Real-Estate Round-Up: Simple Math
Last updated 4/1/2022 at 2:55pm
I’m a very logical thinker. As a real estate professional that is mostly good because it keeps me focused on what is measurable and true. Real estate, however, for the consumer is a very emotional process. When the market is spinning as fast as it currently is, the emotion of real estate can get in the way of what is logical, measurable, and true.
Back to the simple math of real estate; $1,000,000 less 4% is $960,000; $1,200,000 less 6% is $1,128,000. Those four numbers are the difference between a full-service Realtor who oversees only as many clients as they can personally and professionally manage, without losing the integrity of the transaction, and the discount Realtor who is doing as many deals as they can with no concern for the outcome beyond closing your transaction as fast as they can, so they can move on to the next transaction.
What I see, and what makes me shake my head, is the number of home sellers who are enticed by how much money they can save, rather than how much equity they can bank. The simple math equation is happening throughout Fallbrook. Sellers are falling for the “paying less” because they think that will equate to more proceeds or equity at the end of the transaction. Nothing could be further from the truth.
Right now, experienced, full time, successful Realtors are working harder than ever before. Yes, it’s true, homes are selling fast, but selling a home is not a race. It’s a test of wits. It’s a test of knowledge and negotiation to sort through multiple offers. It’s a timeline with plenty of hurdles, that if your Realtor is working too many transactions at a time, will cost you. Make no mistake, there are only 24 hours in a day and only seven days in a week. If your Realtor is in it to move on to the next transaction because your property is only one of the many horses in the stable, what is their goal? Simple, closing the transaction. At what cost? Simply, a lower purchase price, because, after all, they discounted themselves, so why not discount your property to reach their end game, which is closing the escrow.
I know this sounds, perhaps, brash, aggressive, or even unkind. I’m sorry if it offends you or your Realtor but ask them for the proof that they sell their listings for more than their competition. Ask to speak to their past six clients. Ask those clients how often they spoke to their Realtor? Or how often did they go to voicemail or to an assistant? Or how long did it take for someone on that Realtor’s team to call you back? Is your transaction totally with an assistant or via email and DocuSign?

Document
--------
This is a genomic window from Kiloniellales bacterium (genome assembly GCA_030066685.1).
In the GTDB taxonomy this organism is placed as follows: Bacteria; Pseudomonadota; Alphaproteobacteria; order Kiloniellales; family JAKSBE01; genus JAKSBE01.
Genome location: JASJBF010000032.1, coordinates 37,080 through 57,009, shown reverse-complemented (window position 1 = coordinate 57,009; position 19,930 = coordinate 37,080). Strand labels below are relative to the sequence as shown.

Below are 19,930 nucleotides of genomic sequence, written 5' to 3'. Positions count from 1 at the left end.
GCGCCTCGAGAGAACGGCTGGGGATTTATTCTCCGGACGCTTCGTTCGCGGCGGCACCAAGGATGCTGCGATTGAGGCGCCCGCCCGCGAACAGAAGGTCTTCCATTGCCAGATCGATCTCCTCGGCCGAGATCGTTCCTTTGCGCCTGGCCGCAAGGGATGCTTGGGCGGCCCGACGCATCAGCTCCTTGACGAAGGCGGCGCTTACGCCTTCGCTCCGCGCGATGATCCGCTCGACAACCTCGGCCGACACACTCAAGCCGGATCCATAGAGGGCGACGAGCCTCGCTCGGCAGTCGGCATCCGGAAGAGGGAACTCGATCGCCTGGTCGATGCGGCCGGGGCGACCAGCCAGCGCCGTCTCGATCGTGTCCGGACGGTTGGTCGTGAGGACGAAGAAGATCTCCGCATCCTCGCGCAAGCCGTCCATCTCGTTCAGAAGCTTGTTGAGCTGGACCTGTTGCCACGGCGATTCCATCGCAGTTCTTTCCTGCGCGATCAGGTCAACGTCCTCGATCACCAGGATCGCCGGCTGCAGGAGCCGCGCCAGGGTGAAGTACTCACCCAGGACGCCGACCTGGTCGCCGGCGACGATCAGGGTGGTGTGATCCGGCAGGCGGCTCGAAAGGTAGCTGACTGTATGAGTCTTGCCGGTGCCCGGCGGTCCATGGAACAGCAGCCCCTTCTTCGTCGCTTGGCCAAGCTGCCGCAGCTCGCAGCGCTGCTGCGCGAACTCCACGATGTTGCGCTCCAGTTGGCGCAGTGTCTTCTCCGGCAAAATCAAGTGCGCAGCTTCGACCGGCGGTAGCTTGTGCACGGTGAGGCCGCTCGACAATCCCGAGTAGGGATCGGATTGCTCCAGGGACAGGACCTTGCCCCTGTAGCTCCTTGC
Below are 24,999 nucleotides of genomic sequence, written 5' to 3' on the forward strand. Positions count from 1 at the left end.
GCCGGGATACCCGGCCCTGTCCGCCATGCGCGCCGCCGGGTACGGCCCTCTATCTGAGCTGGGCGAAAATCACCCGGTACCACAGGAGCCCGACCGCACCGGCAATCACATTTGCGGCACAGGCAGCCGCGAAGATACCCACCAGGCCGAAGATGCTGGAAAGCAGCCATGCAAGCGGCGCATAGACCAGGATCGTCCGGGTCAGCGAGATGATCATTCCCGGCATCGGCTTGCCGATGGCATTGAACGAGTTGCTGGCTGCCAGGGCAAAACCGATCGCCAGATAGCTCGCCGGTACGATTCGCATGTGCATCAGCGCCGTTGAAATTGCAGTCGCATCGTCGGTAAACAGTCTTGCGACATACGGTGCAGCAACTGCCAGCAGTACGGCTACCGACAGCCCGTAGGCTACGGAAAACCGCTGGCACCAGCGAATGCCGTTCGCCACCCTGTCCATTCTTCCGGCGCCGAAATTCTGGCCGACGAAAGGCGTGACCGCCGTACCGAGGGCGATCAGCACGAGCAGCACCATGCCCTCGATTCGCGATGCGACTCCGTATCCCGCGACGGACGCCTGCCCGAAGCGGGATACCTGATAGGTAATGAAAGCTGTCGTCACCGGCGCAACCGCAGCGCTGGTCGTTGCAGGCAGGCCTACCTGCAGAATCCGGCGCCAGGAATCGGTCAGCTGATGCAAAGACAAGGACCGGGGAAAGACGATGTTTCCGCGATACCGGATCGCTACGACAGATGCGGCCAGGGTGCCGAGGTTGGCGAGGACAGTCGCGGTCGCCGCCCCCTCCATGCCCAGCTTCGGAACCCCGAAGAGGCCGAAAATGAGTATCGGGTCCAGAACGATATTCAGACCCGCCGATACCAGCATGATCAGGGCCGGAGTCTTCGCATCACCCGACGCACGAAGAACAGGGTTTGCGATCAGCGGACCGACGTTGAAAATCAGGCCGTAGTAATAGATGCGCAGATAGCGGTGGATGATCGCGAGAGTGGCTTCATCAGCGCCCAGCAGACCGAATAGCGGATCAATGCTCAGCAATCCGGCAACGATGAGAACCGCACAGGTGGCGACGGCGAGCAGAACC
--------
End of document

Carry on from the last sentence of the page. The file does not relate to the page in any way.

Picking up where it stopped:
If all you’ve become is a notch in their belt, then you should pay them less. But what about you? You don’t win in that scenario. You simply end up with a fast, impersonal, closed escrow. You are not seeing more zeros in your bank account. You are actually seeing fewer zeros in your bank account.
Here’s a real-life example: Discount Broker told a client of ours that they could sell their home for $1,299,000. They only charged 4% commission. We listed and sold that same property for $1,800,000. Yes, we charge 6%, but who made the big bucks in our scenario? The seller. The seller put over $440,000 more in their bank account by paying a little more to us. Story #2: Discount Broker sells a home for $842,000. We list the exact same model match just five doors away and sell it for $880,000. The seller we represent is putting nearly $19,000 more in their bank account by paying us a little more.
These are just two stories from the past month. This happens every week, every month, and every year. We just shake our heads every time we see a listing come up that is underpriced and that is paying less to the buyer’s agent, which is a reflection of the total commission paid. We could share contact information with any of the sellers we represent, and the story would always be the same. They gladly paid us more, so they could gladly receive more proceeds at the close of escrow.
Simple math is simple and logical. So, my question is this; why do sellers go with the emotional tease of paying less, when consistently they achieve less? Those sellers are actually discounting themselves.
Kim Murphy can be reached at [email protected] or 760-415-9292 or at 130 N Main Avenue, in Fallbrook. Her broker license is #01229921, and she is on the board of directors for the California Association of Realtors.